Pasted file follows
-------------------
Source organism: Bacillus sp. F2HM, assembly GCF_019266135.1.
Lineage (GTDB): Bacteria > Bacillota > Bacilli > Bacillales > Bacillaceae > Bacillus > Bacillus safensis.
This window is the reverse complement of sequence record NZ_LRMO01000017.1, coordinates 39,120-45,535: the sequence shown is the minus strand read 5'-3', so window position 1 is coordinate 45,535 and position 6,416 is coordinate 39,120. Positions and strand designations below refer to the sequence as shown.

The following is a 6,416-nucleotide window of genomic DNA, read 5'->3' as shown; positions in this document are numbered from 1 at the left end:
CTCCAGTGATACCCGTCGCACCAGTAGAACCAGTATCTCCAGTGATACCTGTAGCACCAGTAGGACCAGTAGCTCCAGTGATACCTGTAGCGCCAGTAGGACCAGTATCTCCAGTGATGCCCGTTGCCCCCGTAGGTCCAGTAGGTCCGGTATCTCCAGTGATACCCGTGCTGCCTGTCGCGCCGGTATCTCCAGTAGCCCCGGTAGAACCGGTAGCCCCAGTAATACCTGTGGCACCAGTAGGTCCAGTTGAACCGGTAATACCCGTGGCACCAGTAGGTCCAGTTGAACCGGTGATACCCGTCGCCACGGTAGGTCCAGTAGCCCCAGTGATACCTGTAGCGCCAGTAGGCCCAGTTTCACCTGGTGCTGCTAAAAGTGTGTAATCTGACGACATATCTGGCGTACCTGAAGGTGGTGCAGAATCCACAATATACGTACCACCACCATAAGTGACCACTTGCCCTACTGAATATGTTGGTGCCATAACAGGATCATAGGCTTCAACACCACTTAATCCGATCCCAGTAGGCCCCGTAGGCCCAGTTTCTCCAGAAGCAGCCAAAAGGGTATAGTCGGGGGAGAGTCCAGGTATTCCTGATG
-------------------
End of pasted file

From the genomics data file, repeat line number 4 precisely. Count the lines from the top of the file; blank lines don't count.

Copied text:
The following is a 6,416-nucleotide window of genomic DNA, read 5'->3' as shown; positions in this document are numbered from 1 at the left end: